Tuesday Tips – Writing Faction – The Caroline Chisolm Story


Tania McCartney Sept 2013 AHistorical fiction is popular with both readers and publishers, but it’s not easy to get it right.

How do you seamlessly incorporate history into a fictional account and make it seem authentic?

How do you keep readers engaged in a plot that’s taken from real life – in a story with a plot that’s already been decided?

Today I’m thrilled to welcome my good writerly friend and author of many fabulous books, Tania McCartney whose historical fiction story for kids, Caroline Chisolm, The Emigrants’ Friend has just been published by New Frontier.

Tania is visiting as part of a blog tour to celebrate the release of her beautiful new book, and she’s going to share some great writing tips.

Writing Tips – Writing Historical Faction

When writing Historical Faction—a cross between historical fact and fiction—the very best part of that writing journey is knowing this: fact is always stranger than fiction. Sometimes to the extreme. And don’t kids love ‘extreme’?

History in itself is a fascinating trip, but adding your own creative ‘embellishment’ via the faction genre is an enormous amount of fun.

Here are my tips on writing faction that resonates with kids.

  1. Don’t just tell their story—get to know your character. Get inside their head. This is easy to do if you research effectively and pursue a variety of sources. Letters, newspaper articles and journals (those your character wrote or those which speak directly of your character) will allow you to easily convey their ‘voice’—even their tone, mannerisms and way of thinking.
  2. Don’t underestimate the power of visuals for inspiration. Photographs, paintings, portraits and film of your character or the world they lived in, are all priceless ways to more authentically depict scenes, dialogue, clothing and mood. Kids aren’t immune to authenticity.
  3. Even when writing for the very young, use appropriate terminology and vocabulary for dialogue. This not only sets the tone for the book’s scenes, it helps children learn and understand another time more effectively. It also fascinates them. Don’t ever underestimate a child’s ability to comprehend words by context and association. This profoundly enriches their knowledge, but also syntax and vocabulary.
  4. Choose subject matter (if you have that luxury) that interests you in some way. Although most historical figures become fascinating to write about as the research process unfolds, you’re more likely to become ‘closer’ to your character if you feel an affection for them or their work. This will show in your storytelling.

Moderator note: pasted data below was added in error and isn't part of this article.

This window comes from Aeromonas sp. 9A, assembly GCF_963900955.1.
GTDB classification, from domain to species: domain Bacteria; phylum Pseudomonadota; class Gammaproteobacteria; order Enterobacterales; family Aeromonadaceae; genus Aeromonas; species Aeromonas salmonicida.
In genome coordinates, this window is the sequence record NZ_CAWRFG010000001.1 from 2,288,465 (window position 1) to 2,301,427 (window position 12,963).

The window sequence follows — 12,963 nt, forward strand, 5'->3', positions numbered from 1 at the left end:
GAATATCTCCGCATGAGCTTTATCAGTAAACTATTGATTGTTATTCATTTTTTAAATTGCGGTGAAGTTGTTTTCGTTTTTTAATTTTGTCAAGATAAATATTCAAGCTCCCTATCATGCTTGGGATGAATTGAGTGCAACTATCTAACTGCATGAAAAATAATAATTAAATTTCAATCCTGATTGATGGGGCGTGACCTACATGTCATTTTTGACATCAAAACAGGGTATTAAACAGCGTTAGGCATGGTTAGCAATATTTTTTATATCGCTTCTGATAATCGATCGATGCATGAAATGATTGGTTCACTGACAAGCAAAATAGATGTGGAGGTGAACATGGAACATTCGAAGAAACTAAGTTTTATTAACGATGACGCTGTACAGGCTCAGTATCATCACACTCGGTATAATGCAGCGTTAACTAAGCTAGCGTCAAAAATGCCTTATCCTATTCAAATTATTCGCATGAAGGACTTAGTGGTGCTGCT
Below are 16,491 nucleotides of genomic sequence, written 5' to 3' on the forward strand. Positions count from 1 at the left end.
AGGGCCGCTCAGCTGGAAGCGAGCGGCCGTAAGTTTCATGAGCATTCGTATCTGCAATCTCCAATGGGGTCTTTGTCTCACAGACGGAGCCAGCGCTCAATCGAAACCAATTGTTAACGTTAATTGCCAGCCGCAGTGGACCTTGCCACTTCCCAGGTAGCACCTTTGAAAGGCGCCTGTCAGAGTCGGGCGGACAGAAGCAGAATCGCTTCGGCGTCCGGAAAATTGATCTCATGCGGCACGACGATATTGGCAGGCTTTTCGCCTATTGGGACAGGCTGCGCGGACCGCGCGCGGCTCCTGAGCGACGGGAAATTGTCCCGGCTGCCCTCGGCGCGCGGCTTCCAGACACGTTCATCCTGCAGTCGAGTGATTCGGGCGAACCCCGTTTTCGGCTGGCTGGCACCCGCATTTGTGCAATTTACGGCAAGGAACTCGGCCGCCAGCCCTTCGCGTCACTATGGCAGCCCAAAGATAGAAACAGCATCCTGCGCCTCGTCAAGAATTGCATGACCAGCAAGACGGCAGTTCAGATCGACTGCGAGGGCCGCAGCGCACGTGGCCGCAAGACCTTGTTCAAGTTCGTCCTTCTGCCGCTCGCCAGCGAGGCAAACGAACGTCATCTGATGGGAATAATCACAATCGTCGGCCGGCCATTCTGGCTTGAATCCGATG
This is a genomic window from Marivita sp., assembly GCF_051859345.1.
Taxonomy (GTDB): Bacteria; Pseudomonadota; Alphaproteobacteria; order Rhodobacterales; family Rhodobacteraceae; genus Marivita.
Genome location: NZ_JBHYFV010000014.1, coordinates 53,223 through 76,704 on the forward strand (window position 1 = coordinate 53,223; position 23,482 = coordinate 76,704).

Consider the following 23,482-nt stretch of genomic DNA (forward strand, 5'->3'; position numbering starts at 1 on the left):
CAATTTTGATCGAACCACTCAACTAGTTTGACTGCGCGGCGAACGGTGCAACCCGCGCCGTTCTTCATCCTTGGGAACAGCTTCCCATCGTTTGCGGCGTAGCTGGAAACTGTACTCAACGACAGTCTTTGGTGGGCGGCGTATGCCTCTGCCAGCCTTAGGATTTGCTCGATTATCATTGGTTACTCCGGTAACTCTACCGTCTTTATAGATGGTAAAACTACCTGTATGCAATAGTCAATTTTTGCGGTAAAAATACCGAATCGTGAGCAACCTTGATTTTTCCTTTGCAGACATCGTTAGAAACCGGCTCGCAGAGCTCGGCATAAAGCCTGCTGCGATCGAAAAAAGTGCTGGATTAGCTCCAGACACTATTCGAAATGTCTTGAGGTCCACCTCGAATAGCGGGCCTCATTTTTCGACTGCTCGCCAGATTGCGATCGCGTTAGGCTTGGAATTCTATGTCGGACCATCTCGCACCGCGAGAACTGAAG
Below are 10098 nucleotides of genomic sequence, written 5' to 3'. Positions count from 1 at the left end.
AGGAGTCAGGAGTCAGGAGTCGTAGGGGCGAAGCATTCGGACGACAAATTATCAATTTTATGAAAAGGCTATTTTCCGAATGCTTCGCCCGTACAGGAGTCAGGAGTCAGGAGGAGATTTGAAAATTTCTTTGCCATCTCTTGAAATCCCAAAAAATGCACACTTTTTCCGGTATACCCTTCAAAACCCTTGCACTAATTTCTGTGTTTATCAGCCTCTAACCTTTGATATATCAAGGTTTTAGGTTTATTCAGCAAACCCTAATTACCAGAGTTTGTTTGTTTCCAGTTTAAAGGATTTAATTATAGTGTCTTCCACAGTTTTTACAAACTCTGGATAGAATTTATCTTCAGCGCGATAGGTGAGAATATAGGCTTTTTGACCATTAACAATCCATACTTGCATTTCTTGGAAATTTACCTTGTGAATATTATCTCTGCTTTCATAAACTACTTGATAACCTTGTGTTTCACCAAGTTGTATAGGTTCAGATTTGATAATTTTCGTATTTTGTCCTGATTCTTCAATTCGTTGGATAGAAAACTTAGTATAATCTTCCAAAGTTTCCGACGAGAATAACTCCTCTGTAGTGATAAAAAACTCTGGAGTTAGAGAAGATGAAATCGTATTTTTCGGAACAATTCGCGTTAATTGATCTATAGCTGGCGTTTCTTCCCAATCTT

5. As you research, seek out the parts of your subject matter that will resonate with the age group you are writing for. Look for quirky, interesting morsels that will delight, intrigue, shock or enlighten your reader, even if they don’t really seem that interesting to you. This will ensure reader engagement, and it will make the intent of your work far more effective.

Find out more about Tania and her work at www.taniamccartney.com and www.kids-bookreview.com

Cover_Caroline Chisholm - mediumREVIEW – CAROLINE CHISOLM, The Emigrant’s Friend

I must admit that  I’ve always thought of Caroline Chisolm as “the woman on the five dollar note.” I never really thought about how she came to be there, or what her life was like.

Tania McCartney’s book, Caroline Chisolm, The Emigrant’s Friend took me into Caroline’s world and left me with new admiration for this compassionate and resilient pioneer.

I was so carried along with Caroline’s story that I forgot this was actually a true account of someone’s life.

Tania recreates Caroline’s world for us in such an authentic way. She enables the reader to feel Caroline’s losses, and to celebrate her triumphs.

This is such a great way for kids to learn about Caroline Chisolm’s life and the 19th century in which she lived.

The text is complemented by Pat Reynold’s beautiful  full colour illustrations which accurately represent the life and times of Caroline Chisolm.

Caroline Chisolm, The Emigrant’s Friend  is a far cry from the text books I was used to. Readers can learn so much about history from this book without even realising it.

Caroline Chisolm, The Emigrant’s Friend  truly brings history to life.

Caroline Chisholm Blog Tour

Tania and Caroline’s cyber tour is visiting these great blogs:

Monday 30 September

Giveaway – Kids’ Book Review

 Review – Kids’ Book Review

Author Interview – Dianne Bates, Writing for Children

Writing Historical Faction – Pass It On

Researching Sweet Caroline – Sheryl Gwyther’s Blog

Tuesday 1 October                           

Review + Five Historical Faction Writing Tips – DeeScribe

Review – Elaine Ouston Blog

The Coolest People in Australian History  Soup Blog

Author Interview – My Book Corner

Wednesday 2 October

Review – HerCanberra

Author Interview – Buzz Words   

Review – Alison Reynolds

Blog Tour Wrap-Up – Tania McCartney’s Blog

6 thoughts on “Tuesday Tips – Writing Faction – The Caroline Chisolm Story

  1. Another interesting post and thanks, Tania for the great tips .
    I always look forward to your Tuesday Tips, Dee…your guests provide insightful, practical information in a short, easy to read segment.

  2. I like tip 5 the best. It’s a whole other ball game – historical writing but Tania makes it look simple. Way to go ladies.

  3. So glad someone has written a book on Caroline Chisholm. Amongst all the sad aspects of early colonial history (the cruelties of the convict system and the deaths of Aboriginals) she is an outstanding woman. It was her story that inpired me to set the Our Australian Girl ‘Letty’ books in 1841, so I could give Caroline Chisholm a cameo appearance.

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